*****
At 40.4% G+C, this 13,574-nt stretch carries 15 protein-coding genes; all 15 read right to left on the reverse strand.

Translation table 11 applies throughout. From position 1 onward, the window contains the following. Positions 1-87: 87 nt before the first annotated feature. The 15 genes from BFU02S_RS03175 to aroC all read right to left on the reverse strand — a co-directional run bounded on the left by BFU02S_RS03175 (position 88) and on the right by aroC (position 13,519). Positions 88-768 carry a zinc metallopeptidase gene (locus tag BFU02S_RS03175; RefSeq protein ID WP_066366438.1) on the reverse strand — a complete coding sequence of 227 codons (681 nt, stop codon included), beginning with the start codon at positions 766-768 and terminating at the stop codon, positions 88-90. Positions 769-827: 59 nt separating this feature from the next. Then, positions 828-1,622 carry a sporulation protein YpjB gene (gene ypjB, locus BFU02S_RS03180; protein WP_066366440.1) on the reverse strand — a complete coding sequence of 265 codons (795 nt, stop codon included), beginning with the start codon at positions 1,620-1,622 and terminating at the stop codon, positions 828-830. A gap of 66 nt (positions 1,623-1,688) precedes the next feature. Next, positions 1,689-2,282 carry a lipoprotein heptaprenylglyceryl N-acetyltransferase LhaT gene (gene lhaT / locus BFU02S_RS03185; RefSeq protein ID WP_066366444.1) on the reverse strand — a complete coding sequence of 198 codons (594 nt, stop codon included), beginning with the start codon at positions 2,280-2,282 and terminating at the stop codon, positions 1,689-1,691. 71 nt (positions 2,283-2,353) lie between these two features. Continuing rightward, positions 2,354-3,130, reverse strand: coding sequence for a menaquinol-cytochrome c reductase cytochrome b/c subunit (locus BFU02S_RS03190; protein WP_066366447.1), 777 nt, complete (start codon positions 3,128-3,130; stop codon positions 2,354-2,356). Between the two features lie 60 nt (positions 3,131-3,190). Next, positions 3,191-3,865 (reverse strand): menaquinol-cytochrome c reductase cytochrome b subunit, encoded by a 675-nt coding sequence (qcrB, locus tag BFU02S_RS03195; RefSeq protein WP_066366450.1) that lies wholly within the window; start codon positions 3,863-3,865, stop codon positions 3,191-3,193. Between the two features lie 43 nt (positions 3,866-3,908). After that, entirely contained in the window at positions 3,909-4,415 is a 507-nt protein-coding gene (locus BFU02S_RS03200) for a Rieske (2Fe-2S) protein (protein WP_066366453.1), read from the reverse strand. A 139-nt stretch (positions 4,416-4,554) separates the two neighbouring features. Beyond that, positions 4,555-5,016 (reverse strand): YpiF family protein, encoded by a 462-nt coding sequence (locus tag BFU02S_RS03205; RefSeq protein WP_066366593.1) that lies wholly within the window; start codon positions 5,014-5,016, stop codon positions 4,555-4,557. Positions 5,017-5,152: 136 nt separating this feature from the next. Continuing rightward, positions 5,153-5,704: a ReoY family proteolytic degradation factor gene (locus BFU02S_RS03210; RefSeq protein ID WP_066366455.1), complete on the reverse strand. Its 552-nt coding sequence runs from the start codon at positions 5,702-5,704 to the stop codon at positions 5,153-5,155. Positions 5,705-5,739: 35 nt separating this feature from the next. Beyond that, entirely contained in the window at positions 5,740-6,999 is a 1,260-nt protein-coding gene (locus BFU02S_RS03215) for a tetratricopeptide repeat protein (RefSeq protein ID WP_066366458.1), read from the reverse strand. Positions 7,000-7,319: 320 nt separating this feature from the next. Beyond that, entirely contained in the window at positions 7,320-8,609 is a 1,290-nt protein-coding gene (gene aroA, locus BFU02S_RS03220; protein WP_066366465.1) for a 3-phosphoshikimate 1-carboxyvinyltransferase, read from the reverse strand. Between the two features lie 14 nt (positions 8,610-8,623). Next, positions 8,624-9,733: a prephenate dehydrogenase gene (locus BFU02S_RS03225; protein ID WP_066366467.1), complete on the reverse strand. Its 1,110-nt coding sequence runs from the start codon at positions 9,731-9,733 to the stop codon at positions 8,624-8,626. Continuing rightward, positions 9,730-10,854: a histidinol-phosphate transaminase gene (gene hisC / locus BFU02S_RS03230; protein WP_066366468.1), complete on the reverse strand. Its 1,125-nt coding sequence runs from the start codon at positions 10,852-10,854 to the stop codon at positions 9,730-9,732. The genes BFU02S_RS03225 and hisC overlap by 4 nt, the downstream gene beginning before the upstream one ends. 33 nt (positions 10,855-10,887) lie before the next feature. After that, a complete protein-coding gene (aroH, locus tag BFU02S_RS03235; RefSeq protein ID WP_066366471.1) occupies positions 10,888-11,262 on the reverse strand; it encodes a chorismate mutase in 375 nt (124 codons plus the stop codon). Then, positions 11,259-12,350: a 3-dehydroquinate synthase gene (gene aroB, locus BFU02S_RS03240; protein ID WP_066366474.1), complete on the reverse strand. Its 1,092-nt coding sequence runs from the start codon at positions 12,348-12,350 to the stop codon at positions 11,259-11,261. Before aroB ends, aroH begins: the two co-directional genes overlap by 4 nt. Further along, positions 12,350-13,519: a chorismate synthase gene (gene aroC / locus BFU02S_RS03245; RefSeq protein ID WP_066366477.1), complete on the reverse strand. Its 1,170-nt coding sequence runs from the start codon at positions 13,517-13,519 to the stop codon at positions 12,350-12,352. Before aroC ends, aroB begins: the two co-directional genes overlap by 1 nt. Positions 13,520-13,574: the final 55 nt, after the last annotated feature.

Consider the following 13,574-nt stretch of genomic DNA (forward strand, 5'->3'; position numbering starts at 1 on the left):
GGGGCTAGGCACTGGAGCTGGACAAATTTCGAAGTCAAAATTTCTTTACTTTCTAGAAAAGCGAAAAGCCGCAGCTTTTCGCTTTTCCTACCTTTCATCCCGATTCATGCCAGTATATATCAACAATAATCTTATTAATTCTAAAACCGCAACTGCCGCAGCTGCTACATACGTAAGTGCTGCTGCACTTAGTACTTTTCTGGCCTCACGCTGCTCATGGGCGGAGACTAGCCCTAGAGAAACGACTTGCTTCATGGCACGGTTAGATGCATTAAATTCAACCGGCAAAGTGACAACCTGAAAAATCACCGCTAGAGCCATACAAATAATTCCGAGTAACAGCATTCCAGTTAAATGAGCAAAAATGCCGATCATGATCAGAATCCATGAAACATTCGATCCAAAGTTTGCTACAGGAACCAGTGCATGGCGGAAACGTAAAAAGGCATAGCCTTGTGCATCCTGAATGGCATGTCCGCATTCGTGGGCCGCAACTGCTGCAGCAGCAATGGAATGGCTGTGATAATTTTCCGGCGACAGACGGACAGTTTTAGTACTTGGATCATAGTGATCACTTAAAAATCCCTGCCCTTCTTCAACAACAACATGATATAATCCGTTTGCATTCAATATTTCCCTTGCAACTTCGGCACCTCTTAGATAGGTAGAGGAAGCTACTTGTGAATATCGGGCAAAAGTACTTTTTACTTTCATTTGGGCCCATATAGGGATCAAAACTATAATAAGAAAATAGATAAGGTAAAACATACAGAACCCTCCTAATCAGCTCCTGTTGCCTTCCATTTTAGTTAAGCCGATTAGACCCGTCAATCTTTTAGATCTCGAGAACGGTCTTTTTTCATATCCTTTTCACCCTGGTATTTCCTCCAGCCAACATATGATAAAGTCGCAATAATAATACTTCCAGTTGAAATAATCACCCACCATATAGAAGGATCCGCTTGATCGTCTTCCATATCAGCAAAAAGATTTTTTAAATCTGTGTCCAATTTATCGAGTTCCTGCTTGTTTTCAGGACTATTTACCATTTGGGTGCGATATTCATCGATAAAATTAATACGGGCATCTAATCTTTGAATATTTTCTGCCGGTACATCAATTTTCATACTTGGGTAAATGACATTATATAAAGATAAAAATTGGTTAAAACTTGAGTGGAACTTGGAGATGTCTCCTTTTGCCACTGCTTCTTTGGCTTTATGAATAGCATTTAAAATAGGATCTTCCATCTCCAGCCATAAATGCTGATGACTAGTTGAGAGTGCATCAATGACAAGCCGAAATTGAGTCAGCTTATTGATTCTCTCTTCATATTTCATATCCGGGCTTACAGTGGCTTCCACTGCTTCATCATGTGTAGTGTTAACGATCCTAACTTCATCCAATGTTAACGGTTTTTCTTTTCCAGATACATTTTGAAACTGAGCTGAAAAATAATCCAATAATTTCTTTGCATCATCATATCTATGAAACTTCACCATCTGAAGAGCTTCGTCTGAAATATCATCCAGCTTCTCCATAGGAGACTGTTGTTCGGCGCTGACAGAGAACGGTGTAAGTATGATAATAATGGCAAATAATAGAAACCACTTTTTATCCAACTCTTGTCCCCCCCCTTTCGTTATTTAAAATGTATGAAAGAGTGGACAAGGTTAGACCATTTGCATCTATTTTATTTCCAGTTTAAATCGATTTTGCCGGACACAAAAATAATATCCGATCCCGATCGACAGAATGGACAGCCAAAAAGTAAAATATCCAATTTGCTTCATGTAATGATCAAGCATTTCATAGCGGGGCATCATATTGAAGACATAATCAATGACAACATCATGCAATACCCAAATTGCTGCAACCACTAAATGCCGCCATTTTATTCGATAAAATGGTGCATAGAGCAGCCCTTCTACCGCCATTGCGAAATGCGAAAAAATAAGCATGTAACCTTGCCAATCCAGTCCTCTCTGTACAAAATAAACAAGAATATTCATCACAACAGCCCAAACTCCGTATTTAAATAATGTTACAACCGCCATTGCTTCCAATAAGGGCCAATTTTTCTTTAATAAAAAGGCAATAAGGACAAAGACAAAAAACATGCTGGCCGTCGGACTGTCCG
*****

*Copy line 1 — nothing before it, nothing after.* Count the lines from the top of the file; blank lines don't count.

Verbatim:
At 40.4% G+C, this 13,574-nt stretch carries 15 protein-coding genes; all 15 read right to left on the reverse strand.